The long war of attrition against Iran

It is time the British government abandoned its double standards on human rights and denuclearisation.

When the House of Commons returned after its unlawful prorogation on Wednesday September 25th, the debate following the statement by the Foreign Office minister, Dominic Raab on Iran was instructive. It demonstrated that the established US narrative in the corporate media on Iran is deeply embedded in the perceptions of both sides of the Commons.

His statement had two key elements. First, that in the wake of the attacks on the eastern oil fields of Saudi Arabia which cut oil production by half, Iran had become a destabilising force in the region. Hence, in his words, “Iran must never begin access to nuclear weapons and that is why the UK remains committed to the 2015 joint comprehensive plan of action, notwithstanding US withdrawal.” Secondly Iran was in breach of human rights, particularly in detaining dual citizens.

To be credible, the defence of human rights must be universal. It is right that Iran should be criticised over its detention of dual citizens and right to demand their release but also to insist that due processes of law in Iran are transparent. However, defending human rights should not be selective and opportunistic. There are horrendous violations of human rights on a daily basis by Israel which are condoned consistently by our media and our politicians. So, too, in Egypt under Sisi, Turkey under Erdogan and Saudi Arabia amongst others. The violations of human rights by Western powers are egregious. Drone attacks killing civilians are indefensible. There is no place for double standards in applying international human rights standards. Attacking the alleged enemies of Western powers for breaching human rights whilst turning a blind eye when the allies breach them, undermines human right norms internationally.

Tensions in the region were ratcheted up when Trump decided to withdraw from the nuclear agreement and imposed sanctions on Iran. The nuclear agreement reached by the five powers, backed by the security council, was to contain Iran’s capacity to enrich uranium and prevent it from developing nuclear weapons. After Trump’s decision, the European powers have tried to maintain the nuclear agreement. For its part, Iran has pressurised them to protect it from US sanctions. As yet European powers have not able to come up with a mechanism to assist Iran overcome the impact of US sanctions.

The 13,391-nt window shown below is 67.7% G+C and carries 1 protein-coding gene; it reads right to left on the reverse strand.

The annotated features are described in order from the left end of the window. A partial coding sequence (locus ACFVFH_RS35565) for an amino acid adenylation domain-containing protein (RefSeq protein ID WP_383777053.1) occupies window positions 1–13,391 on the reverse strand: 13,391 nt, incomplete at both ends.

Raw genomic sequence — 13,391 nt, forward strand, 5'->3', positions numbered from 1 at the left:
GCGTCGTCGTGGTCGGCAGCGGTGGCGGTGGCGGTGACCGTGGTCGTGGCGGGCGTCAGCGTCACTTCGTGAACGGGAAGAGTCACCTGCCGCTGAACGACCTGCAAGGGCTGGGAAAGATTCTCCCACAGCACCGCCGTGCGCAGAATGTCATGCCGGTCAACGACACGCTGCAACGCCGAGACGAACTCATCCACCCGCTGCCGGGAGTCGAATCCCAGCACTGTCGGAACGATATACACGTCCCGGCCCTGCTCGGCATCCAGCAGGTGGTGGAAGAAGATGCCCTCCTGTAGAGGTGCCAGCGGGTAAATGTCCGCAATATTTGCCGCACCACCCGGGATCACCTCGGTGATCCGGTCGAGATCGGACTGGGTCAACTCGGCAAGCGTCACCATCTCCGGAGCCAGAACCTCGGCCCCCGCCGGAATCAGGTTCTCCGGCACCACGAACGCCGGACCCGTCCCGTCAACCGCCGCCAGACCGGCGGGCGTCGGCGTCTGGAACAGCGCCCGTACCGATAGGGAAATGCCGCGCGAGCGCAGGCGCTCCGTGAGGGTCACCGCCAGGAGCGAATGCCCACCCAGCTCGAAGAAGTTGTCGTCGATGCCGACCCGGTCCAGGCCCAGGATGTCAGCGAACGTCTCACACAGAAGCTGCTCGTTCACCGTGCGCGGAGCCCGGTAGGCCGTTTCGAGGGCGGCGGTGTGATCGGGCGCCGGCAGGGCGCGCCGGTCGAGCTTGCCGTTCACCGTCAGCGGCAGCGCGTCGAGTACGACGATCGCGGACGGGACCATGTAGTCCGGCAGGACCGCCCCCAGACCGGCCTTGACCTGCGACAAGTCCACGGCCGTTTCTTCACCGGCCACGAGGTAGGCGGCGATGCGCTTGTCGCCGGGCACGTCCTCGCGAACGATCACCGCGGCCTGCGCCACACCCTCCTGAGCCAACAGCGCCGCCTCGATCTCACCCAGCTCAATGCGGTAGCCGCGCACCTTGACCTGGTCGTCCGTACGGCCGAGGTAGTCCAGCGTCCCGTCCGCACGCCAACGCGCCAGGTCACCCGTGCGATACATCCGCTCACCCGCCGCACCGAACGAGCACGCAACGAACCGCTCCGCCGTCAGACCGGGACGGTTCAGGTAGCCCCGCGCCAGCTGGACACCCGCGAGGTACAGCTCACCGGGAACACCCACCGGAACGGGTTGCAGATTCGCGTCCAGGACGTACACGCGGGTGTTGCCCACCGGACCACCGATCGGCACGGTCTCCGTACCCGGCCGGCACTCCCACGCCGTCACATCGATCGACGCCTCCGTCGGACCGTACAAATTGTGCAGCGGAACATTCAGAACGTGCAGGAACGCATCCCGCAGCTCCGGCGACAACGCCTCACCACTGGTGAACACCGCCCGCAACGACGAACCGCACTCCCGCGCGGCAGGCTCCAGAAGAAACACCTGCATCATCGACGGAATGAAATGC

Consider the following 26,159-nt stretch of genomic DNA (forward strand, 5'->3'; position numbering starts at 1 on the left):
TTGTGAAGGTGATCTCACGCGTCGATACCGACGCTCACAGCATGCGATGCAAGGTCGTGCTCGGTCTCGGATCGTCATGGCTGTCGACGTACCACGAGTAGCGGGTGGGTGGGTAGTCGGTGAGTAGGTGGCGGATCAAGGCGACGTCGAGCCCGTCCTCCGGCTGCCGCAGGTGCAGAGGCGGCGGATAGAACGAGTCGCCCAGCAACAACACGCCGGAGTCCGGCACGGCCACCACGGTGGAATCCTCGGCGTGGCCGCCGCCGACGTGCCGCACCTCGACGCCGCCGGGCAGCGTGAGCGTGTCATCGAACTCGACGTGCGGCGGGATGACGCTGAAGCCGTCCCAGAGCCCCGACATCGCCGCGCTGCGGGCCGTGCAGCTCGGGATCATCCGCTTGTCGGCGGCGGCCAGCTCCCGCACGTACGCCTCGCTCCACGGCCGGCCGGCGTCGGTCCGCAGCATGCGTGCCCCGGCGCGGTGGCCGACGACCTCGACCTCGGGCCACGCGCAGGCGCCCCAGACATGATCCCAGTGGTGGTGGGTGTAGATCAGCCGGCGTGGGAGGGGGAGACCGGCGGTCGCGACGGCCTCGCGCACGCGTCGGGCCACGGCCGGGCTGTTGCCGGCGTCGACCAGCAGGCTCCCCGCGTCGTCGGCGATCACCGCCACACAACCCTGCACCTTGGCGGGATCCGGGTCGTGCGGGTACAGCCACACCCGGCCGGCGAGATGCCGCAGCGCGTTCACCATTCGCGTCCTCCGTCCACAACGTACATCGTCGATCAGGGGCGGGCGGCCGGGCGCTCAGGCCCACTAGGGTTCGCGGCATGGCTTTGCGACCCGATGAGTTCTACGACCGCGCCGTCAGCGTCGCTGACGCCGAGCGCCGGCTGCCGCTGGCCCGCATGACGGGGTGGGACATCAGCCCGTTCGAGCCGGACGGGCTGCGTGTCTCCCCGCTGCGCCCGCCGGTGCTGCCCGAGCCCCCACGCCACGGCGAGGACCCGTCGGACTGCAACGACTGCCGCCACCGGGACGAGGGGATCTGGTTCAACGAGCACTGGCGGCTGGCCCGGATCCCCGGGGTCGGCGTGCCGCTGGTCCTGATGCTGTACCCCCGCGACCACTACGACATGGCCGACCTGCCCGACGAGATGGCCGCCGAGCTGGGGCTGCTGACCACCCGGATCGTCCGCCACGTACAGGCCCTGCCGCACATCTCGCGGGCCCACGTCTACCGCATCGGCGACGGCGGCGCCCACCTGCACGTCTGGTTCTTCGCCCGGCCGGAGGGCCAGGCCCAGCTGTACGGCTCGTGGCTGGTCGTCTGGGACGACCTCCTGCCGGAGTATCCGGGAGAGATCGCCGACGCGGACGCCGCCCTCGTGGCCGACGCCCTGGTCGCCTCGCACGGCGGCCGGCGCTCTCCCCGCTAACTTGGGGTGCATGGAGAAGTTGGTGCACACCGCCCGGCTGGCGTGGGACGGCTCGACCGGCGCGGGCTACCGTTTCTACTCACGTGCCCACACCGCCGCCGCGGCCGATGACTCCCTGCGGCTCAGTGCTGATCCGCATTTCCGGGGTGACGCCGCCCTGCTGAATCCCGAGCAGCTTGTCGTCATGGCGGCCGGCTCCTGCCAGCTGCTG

The condition that the Foreign Secretary laid down for engagement with Iran is that “it should show the respect required for the basic principles of the rules-based international system”. Members of the United Nations are bound by the Charter, Articles One and Two of which affirm the right of all peoples to self-determination, the sovereign equality of states, the prohibition of the use of force and of economic or political interference in the internal affairs of sovereign states. Yet these fundamental principles of international order continue to be grossly violated by the US, the UK and other European states. The invasion of Iraq in 2003 was probably the most serious violation of the Nuremberg Principles, a supreme crime of war of aggression.

Iran has in modern time not invaded any sovereign state. On the contrary, the US and UK successfully overthrew the democratically elected government of Mossadegh in 1953 and imposed a dictatorship under the late Shah until 1979 when a landmark revolution led to the establishment of the Iranian Islamic Republic. Since then the western powers and their allies have conducted a war of attrition against the Iranian people under the pretext of stopping it developing nuclear weapons. The lifting of sanctions under the nuclear treaty was a short respite. Trump’s assertion to the UN General Assembly that Iran was spreading terror across the region cynically inverted the reality. It is the US, its allies and proxies which have in the last three decades invaded and slaughtered innocents and destroyed countries across the region from Libya, Syria, Iraq, Afghanistan, Yemen and Somalia. This has led to millions of displaced and refugees. There is little acknowledgement that wars lead to widespread displacement. Blockading a country economically through sanctions so the civilians cannot obtain the means of life and life-saving medicines is economic warfare. Iran is subject to severe sanctions by the US whose aim is to reduce its oil exports to zero. Locking Iran out of the system of exchange and trade is causing immense economic hardships and lack of availability of life-saving medications. These sanctions are an act of war. How long can the US quarantine a population of 100 million?